The final Law Update of 2022 is here, and it’s packed full of articles. The double edition features two focus areas, first is a spotlight on Energy and Resources and second we feature a collection of articles on Transport and Logistics. The developments occurring in these sectors in the MENA region are unprecedented and our lawyers cover vast themes for you.
The Energy and Resources focus features topics such as diversifying energy resources, solar PV, mining in the Middle East, renewable energy and green hydrogen. From a transport perspective, we draw attention to the Bahrain metro project, discuss the challenges and remedies associated with the repossession of an aircraft, and there is advice on what to consider should a party vary the terms of a shipping contract.
This edition navigates you through updates from across jurisdictions such as, Oman, Jordan, Saudi Arabia, Egypt, Iraq, Qatar, and the UAE. Each article is timely and provides insights into legal issues and cases that are affecting these sectors across the region.Read the full edition
Sarah El Serafy
The QCB Regulations set the SWIFT system for the interbank dealings e.g. in relation to the messages of the daily inter-bank payments, the message no.”MT203” or “MT202” should be used to transfer any amount from the clearing account of the bank to one or more of the banks operating in Qatar. No other messages will be accepted for this purpose. In addition, the field “58A” should be used to indicate the beneficiary bank. If the beneficiary bank is not a Swift system user, the field “58D” should be used according to the bank’s identification symbol.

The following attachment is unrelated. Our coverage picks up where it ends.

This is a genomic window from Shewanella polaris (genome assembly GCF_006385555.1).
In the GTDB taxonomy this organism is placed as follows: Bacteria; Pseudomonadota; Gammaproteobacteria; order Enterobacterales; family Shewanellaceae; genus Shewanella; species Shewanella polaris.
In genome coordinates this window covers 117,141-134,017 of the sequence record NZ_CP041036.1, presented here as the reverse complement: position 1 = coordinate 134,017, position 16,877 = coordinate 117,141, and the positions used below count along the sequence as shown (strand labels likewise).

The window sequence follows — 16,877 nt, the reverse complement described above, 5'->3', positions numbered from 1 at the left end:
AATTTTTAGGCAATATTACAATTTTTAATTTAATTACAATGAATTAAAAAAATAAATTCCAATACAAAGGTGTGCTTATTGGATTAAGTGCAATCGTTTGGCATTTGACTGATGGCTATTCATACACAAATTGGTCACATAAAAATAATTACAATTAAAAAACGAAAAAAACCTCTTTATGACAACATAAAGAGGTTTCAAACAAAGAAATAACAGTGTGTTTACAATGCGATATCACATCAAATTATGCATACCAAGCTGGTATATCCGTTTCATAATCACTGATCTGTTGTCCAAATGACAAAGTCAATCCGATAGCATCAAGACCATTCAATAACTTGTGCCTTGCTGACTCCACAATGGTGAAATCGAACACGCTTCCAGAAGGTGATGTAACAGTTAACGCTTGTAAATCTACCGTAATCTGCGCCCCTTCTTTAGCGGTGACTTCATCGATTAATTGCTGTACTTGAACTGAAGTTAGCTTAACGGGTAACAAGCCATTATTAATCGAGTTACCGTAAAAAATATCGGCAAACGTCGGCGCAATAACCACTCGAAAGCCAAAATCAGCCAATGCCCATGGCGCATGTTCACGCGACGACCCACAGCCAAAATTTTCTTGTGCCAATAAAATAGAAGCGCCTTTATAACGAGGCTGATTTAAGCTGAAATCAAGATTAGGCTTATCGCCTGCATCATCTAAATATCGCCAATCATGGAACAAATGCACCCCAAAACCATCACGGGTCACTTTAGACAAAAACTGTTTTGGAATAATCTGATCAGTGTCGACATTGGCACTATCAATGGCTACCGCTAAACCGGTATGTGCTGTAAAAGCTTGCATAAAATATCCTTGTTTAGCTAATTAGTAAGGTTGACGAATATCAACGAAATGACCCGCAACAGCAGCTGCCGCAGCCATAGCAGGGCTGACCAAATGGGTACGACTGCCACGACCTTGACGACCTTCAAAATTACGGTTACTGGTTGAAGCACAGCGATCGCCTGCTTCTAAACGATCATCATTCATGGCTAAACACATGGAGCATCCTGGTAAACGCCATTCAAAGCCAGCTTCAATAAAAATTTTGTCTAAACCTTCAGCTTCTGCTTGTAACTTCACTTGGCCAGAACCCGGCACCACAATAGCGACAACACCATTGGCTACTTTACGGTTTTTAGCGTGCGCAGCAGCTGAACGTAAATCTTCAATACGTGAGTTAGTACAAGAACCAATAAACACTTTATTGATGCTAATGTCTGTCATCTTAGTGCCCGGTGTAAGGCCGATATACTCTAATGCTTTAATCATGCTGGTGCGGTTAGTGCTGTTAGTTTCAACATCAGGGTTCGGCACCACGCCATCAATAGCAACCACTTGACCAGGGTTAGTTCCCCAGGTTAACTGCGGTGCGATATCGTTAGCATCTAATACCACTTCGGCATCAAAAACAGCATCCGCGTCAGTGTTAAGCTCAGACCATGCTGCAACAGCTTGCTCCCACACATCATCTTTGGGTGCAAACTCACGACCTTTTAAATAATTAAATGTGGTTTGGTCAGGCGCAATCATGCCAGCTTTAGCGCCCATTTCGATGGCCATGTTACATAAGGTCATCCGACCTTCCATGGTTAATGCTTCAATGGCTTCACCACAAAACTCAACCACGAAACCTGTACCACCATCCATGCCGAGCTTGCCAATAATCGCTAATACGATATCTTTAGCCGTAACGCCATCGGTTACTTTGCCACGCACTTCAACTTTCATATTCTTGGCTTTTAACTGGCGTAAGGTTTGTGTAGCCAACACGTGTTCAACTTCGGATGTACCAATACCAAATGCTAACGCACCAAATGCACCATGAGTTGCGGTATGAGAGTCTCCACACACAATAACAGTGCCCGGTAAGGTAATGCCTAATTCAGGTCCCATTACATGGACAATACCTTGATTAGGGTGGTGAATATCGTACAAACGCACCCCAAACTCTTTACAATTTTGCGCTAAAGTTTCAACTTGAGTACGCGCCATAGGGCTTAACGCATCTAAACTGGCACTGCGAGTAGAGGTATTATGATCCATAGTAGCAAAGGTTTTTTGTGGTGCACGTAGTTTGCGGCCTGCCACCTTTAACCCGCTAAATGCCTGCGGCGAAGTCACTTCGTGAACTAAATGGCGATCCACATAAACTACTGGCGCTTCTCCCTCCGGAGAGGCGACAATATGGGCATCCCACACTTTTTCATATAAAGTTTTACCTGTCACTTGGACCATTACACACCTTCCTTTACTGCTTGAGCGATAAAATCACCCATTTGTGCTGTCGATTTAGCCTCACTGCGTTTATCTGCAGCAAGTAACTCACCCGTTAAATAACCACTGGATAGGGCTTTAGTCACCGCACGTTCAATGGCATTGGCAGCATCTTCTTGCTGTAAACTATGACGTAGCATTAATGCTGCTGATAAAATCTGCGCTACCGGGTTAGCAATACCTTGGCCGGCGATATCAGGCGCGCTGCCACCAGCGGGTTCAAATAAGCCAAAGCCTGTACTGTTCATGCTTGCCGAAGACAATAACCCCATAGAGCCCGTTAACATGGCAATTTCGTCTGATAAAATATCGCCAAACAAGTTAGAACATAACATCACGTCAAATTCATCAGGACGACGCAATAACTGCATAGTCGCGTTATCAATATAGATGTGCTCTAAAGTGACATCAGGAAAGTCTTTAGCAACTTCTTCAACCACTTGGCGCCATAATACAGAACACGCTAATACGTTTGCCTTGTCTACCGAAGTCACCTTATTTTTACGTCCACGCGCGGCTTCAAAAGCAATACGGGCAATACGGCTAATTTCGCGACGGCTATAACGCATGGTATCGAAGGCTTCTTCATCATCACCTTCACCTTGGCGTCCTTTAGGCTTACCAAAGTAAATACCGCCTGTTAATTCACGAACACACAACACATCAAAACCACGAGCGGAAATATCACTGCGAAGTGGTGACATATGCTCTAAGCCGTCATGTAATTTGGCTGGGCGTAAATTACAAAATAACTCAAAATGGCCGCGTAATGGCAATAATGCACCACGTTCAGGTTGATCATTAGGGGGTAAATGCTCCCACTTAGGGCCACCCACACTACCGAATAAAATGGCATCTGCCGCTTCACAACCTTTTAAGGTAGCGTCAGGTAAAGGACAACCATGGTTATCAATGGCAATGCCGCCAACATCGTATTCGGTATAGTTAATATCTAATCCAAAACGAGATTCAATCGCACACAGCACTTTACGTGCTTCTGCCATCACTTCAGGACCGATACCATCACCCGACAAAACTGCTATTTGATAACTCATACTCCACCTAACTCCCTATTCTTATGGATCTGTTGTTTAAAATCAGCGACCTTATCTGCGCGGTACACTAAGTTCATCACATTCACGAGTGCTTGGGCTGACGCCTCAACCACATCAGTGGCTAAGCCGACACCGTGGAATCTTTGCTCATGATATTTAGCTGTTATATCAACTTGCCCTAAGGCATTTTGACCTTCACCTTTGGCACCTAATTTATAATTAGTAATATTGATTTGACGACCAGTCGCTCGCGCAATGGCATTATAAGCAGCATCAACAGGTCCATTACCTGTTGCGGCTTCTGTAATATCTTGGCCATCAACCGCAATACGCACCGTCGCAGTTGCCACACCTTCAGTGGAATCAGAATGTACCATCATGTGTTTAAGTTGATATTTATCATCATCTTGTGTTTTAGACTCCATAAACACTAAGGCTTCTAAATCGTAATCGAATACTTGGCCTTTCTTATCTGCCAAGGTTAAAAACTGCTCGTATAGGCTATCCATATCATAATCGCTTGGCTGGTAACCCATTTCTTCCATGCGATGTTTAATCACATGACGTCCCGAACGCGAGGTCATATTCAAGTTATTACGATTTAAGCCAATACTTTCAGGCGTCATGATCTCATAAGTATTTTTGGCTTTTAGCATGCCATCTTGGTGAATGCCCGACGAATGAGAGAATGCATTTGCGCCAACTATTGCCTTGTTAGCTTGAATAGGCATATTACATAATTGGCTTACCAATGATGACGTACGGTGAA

According to the QCB Regulations, the bank issuing the SWIFT message will be liable for sending the messages correctly. All banks should liaise with the Banking, Payment and Settlement Systems Department of the QCB to be advised of the updated technical details for sending SWIFT messages.
If a SWIFT message is issued clearly and in line with the QCB Regulations in relation to each type of dealing, it shall have a binding effect on the sending bank.
The TELEX system is also considered an alternative by QCB for banks that are not yet set up with the SWIFT system.
The E-Commerce Law provisions apply to transactions between parties who agree to conduct transactions using electronic communications. The law defines electronic communication as any transmission, emission or reception of signs, signals, writing, images, sounds, pictures, data or information of any kind by wire, radio, optical, other electromagnetic means of communications or any other similar means of communication. This definition is broad enough to cover SWIFT messages being a way of transmitting data.
The law excludes governmental entities from the above rule by stating that governmental entities shall give explicit consent in relation to electronic transactions of which they are a party. This also indicates that the electronic communication implies the consent of the parties and accordingly should be binding on them, except for governmental entities who must give their explicit consent.
Article 4 of the E-Commerce Law further elaborates on the contract formation for conducting transactions, that an offer or acceptance of an offer may be expressed, in whole or in part, by means of electronic communications.
A contract or transaction shall not be denied validity or enforceability solely on the grounds that one or more electronic communications were used in its formation.
In light of the above, SWIFT messages are a valid and legally binding method of communication between the banks, provided that the QCB Regulations and the E-Commerce Law provisions are observed in relation to each type of dealing.